ARUN’S top councillor for planning has assured the authority that flood risks around proposed new housing will be taken seriously.
Cllr Ricky Bower, Arun District Council’s cabinet member for planning and infrastructure, said the threats from flooding were to form one of the main considerations when deciding which sites would be earmarked for the large-scale housing developments.
This is in spite of Arun’s decision to approve the controversial Courtwick development of 600 new homes on a flood plain – work on which is now underway.
Speaking at a special full council meeting last Tuesday, Cllr Bower said: “The issue of flooding on strategic sites is one which was considered when it came to the local plan sub-committee dealing with these sites.
“It was largely for that reason that we, as a council, decided to send strategic sites back for further consideration.”
Cllr Bower said the Environment Agency had a significant role to play in enabling schemes in places likely to be flooded – contrary to comments in the national media made by the agency’s chairman, Lord Smith.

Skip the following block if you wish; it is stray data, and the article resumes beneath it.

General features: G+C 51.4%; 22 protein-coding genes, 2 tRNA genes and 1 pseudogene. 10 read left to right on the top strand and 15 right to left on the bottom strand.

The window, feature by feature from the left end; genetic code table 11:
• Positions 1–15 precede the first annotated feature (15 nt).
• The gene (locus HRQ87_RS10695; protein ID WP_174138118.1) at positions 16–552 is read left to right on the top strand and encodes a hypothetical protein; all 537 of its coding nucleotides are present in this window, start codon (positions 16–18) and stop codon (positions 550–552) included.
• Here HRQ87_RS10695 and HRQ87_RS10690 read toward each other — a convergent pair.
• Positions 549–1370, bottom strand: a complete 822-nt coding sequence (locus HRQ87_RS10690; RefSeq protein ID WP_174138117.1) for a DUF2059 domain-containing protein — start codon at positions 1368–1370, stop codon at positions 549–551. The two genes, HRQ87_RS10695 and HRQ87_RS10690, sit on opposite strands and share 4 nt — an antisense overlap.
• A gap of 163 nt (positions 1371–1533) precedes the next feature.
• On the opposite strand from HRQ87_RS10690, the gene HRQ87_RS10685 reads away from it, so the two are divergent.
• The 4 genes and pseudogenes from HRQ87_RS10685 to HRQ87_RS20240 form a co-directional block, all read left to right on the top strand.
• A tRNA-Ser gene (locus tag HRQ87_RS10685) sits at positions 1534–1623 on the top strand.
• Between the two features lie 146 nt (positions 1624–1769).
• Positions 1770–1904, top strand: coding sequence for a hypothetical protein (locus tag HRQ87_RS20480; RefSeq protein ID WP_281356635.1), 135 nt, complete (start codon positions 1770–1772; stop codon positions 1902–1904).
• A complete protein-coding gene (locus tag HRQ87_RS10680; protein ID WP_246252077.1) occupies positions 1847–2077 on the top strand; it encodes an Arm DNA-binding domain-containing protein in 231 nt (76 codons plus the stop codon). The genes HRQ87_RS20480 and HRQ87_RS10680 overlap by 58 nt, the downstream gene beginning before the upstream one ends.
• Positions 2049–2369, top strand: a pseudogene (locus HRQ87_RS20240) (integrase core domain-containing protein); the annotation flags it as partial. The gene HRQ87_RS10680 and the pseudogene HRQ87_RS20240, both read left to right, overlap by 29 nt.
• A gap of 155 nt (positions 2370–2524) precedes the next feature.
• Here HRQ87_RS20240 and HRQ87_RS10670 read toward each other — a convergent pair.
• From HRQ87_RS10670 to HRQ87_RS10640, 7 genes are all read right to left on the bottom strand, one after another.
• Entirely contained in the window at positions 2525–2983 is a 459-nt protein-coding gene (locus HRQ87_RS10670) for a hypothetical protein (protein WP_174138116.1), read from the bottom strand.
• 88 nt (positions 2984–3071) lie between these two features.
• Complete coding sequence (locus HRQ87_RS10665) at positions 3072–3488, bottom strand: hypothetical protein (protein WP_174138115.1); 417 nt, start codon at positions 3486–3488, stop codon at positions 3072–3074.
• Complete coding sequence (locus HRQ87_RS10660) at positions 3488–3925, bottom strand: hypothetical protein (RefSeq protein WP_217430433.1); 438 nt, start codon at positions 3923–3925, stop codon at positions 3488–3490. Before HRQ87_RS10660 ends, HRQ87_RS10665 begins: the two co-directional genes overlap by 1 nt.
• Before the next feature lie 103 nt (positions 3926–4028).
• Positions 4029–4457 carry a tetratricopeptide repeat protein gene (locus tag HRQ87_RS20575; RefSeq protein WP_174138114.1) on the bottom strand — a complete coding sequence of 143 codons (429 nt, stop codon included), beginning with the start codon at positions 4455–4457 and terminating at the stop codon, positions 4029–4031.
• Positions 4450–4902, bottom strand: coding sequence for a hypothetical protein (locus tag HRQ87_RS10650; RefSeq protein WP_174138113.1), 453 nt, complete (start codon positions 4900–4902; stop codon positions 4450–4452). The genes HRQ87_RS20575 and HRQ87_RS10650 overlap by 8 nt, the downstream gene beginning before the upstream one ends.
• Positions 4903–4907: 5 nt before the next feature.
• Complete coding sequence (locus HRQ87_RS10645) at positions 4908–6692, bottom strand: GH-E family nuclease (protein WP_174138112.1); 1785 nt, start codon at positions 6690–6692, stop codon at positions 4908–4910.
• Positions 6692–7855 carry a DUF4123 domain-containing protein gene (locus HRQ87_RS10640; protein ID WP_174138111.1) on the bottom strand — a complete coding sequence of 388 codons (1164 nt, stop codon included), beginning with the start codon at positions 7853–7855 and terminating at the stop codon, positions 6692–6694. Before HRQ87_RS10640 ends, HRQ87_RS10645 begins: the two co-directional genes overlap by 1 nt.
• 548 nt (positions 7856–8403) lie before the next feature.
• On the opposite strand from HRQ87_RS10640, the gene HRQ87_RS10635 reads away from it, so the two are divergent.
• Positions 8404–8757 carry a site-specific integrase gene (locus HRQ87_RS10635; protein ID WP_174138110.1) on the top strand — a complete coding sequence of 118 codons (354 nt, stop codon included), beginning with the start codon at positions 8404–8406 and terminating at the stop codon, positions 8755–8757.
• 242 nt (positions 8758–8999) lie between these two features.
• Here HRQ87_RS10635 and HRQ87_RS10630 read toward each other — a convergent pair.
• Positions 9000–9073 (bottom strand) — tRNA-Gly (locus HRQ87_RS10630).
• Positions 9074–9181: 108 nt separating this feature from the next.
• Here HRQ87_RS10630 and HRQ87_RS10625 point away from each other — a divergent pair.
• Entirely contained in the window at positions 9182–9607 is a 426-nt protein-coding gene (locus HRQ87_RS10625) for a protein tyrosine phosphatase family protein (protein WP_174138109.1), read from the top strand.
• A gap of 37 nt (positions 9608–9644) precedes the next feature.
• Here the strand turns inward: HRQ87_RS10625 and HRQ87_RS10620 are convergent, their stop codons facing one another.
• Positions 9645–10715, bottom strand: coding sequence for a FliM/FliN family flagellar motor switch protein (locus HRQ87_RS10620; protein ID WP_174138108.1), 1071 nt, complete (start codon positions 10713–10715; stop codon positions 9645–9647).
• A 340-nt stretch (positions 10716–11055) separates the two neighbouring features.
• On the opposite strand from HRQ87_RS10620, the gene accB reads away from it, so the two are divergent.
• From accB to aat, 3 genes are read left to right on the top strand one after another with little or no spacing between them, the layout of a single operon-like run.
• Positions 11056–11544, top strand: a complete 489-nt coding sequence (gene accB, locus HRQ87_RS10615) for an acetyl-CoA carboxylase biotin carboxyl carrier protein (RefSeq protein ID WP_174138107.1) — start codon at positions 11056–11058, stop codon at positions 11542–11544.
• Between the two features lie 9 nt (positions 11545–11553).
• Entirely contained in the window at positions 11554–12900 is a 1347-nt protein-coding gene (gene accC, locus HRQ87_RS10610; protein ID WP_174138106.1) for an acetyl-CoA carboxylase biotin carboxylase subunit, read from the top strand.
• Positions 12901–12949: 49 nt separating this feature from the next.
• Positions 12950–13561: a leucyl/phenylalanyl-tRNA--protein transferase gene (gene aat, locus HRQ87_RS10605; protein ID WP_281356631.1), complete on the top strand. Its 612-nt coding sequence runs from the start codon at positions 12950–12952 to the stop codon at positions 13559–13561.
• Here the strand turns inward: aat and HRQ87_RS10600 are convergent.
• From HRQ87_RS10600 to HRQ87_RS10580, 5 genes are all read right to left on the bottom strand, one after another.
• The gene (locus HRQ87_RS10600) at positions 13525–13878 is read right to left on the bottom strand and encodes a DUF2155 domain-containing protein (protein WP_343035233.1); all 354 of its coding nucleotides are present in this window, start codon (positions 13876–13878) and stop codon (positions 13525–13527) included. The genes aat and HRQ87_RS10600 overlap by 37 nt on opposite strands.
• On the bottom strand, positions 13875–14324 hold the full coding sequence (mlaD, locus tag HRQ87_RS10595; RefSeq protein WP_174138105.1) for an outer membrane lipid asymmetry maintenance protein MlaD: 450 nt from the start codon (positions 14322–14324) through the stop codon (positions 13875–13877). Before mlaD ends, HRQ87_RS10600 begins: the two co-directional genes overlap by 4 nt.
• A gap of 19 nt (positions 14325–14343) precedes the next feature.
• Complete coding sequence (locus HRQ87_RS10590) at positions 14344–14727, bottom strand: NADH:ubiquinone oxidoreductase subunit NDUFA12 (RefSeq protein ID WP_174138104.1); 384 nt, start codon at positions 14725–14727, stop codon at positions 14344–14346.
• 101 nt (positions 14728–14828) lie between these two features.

“I would point out the Environment Agency is a statutory consultee on planning developments. When they tell us, against local knowledge, that it’s ‘no problem’ we have to accept it.”
He said that going against the agency’s advice, and refusing a scheme, could lead to the council being defeated by site developers at a planning appeal.
Councillor Dr James Walsh said the flooding across the south and south-west showed it was vital to avoid development in flood-risk areas.
He said: “I want to be absolutely re-assured there is significant recognition of the danger posed by building on or near a flood plain.
“The River Arun, Aldingbourne Rife, Ferring Rife and the Black Ditch are extremely prone to flooding, particularly in times of high rainfall.
“I want to be reassured that nothing in our plans is actually going to commit, allow or encourage developers to build on or near flood plains and I am far from satisfied that this is the case.”
The comments were made as councillors agreed most of Arun’s draft local plan.
Matters such as the strategic gaps, retail areas, building design and the natural environment were unanimously backed.
Controversial issues such as the sites of large-scale housing schemes to meet the council’s target of 580 homes a year for 15 years were not considered.
They are set to be looked at by the council’s local plan sub-committee early next month and debated by all councillors at the end of April.
Last Tuesday’s meeting was streamed live on the council’s website, with about 84 people viewing the proceedings.